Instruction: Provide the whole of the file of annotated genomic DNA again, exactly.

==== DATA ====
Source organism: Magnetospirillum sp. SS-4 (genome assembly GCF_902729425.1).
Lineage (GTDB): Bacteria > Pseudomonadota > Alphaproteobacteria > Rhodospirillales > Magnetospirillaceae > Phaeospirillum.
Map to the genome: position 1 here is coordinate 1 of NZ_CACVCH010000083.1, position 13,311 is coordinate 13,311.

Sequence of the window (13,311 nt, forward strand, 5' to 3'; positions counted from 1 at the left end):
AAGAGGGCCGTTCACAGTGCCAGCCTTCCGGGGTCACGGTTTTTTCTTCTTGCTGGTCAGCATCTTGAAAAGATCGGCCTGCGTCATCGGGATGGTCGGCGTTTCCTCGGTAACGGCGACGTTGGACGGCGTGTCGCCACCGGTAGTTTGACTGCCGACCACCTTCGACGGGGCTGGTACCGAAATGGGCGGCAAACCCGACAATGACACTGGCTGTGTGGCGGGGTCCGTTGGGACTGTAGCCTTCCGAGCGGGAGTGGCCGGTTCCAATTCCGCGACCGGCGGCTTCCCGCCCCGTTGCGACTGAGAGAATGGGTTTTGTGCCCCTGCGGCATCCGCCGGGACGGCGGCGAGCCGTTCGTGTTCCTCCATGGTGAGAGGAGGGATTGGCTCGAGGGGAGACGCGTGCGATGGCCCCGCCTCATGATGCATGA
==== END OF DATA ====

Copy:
Source organism: Magnetospirillum sp. SS-4 (genome assembly GCF_902729425.1).
Lineage (GTDB): Bacteria > Pseudomonadota > Alphaproteobacteria > Rhodospirillales > Magnetospirillaceae > Phaeospirillum.
Map to the genome: position 1 here is coordinate 1 of NZ_CACVCH010000083.1, position 13,311 is coordinate 13,311.

Sequence of the window (13,311 nt, forward strand, 5' to 3'; positions counted from 1 at the left end):
AAGAGGGCCGTTCACAGTGCCAGCCTTCCGGGGTCACGGTTTTTTCTTCTTGCTGGTCAGCATCTTGAAAAGATCGGCCTGCGTCATCGGGATGGTCGGCGTTTCCTCGGTAACGGCGACGTTGGACGGCGTGTCGCCACCGGTAGTTTGACTGCCGACCACCTTCGACGGGGCTGGTACCGAAATGGGCGGCAAACCCGACAATGACACTGGCTGTGTGGCGGGGTCCGTTGGGACTGTAGCCTTCCGAGCGGGAGTGGCCGGTTCCAATTCCGCGACCGGCGGCTTCCCGCCCCGTTGCGACTGAGAGAATGGGTTTTGTGCCCCTGCGGCATCCGCCGGGACGGCGGCGAGCCGTTCGTGTTCCTCCATGGTGAGAGGAGGGATTGGCTCGAGGGGAGACGCGTGCGATGGCCCCGCCTCATGATGCATGA